To successfully turn an entrepreneurial endeavor into a stable business, leaders must leverage their networks to fill critical skills gaps as the business evolves. Move from starters to transformers to sustainers.
Part 1: Set a Solid Foundation for Success
The need to plan an effective job search campaign is always important, and in difficult economic times it is vital to develop a strategy for finding the job that’s right for you. Here’s the first of three parts about developing and implementing a successful job search campaign:
Assess Your Talents and Interests
Review your career history, assess your
From Washington D.C.: The National Council on Aging (NCOA) reports that Americans aged 50 plus account for 28% of all delinquencies and foreclosures. And, some people still wonder why we must work later in life!
From Wisconsin: Barb Wulf gave us the following information in her recent Blog gleaned through data from the U.S. Department of Labor; Retirement Jobs; U.S. Census Bureau; and Center
While the Internet is a great tool to use in finding a new career opportunity, most job seekers don’t use it effectively. There are 3 main steps in using the Internet to support a career transition:1.) Research: Use it as a tool to gain information on the economy, industries and trends that effect them. Identify companies that interest you and gain insights into their operations.2.) Networking:
Brad Taft will be a keynoter at Embrace Change 2010, a career conference on April 27, 2010 in Scottsdale, Arizona. Phoenix area Job seekers and entrepreneurs are invited to this FREE day-long action summit for executives and professionals exploring career options. Embrace Change 2010 features experts in executive transition, business start-ups and the job market who will team up to present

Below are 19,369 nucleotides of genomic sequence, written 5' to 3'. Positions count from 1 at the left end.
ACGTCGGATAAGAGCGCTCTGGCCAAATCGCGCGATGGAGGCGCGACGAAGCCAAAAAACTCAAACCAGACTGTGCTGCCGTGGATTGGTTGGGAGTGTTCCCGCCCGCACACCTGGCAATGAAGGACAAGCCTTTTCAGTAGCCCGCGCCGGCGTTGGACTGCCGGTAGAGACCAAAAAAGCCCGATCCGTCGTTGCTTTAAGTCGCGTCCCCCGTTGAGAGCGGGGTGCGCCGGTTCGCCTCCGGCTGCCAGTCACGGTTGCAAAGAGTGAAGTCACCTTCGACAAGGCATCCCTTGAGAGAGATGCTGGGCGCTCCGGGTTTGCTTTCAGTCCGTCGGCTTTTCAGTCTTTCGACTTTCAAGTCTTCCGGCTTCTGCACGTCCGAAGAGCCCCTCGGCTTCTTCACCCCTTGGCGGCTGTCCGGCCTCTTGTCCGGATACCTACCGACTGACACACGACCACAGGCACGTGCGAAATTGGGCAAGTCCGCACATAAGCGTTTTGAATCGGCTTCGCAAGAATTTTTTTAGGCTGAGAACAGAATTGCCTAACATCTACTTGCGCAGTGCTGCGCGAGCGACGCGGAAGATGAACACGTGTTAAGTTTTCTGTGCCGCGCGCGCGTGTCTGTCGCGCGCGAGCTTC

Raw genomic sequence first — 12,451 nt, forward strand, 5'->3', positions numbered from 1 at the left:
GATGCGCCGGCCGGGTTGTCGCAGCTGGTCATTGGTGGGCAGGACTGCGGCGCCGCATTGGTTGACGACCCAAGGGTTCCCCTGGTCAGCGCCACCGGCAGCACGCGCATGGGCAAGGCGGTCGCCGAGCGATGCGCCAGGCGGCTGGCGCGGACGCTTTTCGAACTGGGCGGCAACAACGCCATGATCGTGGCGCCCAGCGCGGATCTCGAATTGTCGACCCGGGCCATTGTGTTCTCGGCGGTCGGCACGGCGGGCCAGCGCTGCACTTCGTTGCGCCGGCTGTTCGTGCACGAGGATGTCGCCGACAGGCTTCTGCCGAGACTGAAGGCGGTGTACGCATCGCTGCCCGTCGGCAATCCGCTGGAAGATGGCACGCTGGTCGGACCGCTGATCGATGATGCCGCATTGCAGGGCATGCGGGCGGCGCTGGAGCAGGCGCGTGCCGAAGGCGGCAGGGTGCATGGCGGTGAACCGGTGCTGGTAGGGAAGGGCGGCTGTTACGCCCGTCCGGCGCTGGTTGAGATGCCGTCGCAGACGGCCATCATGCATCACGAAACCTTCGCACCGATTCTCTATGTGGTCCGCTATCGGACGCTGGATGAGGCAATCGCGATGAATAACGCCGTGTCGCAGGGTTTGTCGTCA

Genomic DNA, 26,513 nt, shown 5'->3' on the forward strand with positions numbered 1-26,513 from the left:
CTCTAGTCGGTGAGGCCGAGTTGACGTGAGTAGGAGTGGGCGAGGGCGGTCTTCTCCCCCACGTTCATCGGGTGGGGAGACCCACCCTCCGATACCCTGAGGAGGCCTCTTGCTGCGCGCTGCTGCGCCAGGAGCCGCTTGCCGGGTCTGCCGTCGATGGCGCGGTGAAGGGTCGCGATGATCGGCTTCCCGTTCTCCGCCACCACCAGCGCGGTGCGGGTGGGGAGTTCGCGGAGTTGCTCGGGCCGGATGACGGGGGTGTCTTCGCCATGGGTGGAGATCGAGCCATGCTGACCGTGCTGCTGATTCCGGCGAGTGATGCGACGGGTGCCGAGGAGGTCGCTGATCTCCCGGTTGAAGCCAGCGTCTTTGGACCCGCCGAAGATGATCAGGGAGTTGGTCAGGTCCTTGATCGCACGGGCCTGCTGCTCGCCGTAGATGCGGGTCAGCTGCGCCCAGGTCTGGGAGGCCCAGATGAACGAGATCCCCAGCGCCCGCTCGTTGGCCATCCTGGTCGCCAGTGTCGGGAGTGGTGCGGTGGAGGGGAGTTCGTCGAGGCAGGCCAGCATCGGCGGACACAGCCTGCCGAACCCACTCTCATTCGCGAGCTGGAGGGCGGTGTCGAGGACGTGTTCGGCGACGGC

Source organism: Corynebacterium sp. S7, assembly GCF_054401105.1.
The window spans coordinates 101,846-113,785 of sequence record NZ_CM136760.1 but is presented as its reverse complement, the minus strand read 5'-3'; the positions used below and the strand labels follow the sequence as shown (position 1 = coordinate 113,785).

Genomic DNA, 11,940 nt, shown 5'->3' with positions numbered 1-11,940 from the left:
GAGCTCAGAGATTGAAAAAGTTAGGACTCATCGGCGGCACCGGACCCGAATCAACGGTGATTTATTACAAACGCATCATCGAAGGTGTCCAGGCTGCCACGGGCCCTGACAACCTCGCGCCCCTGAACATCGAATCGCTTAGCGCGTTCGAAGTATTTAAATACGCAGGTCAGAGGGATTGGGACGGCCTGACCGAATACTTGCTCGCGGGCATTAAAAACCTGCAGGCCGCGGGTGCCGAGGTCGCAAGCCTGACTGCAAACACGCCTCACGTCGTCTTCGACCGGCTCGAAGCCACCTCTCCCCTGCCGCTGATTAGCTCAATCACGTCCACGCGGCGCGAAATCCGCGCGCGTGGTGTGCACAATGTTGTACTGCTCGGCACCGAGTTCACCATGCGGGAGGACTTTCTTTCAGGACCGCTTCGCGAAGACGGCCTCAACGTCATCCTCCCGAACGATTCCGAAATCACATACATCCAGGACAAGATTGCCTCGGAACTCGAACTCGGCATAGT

A Perspective of a Few of the Workplace Challenges in 2009-2010 Recession is a fact; depression is not inevitable but it is possible unless bold steps are taken now by America’s leaders to preserve U.S.A.’s competitiveness.Despite the job losses caused by the current difficult economy, the forecast for the American
I just returned from the Aging In America 2008 Conference of the American Society on Aging and the National Council on Aging. I was pleased to observe that, in the midst of heavy duty research papers by academics and government statisticians, there were some excellent presentations on the realities of the aging workforce and the effect that four generations have in the workplace.Two panels on the
Myth No. 1: Older Workers are too Expensive. In the merit-based 20th century, the longer people worked, the more they earned. Stay at a company, do your job adequately, and year after year you got a merit raise in pay. In the market-driven, global-economic 21st century, private and public sector organizations have to be efficient low cost providers.Even if your job is a staff position not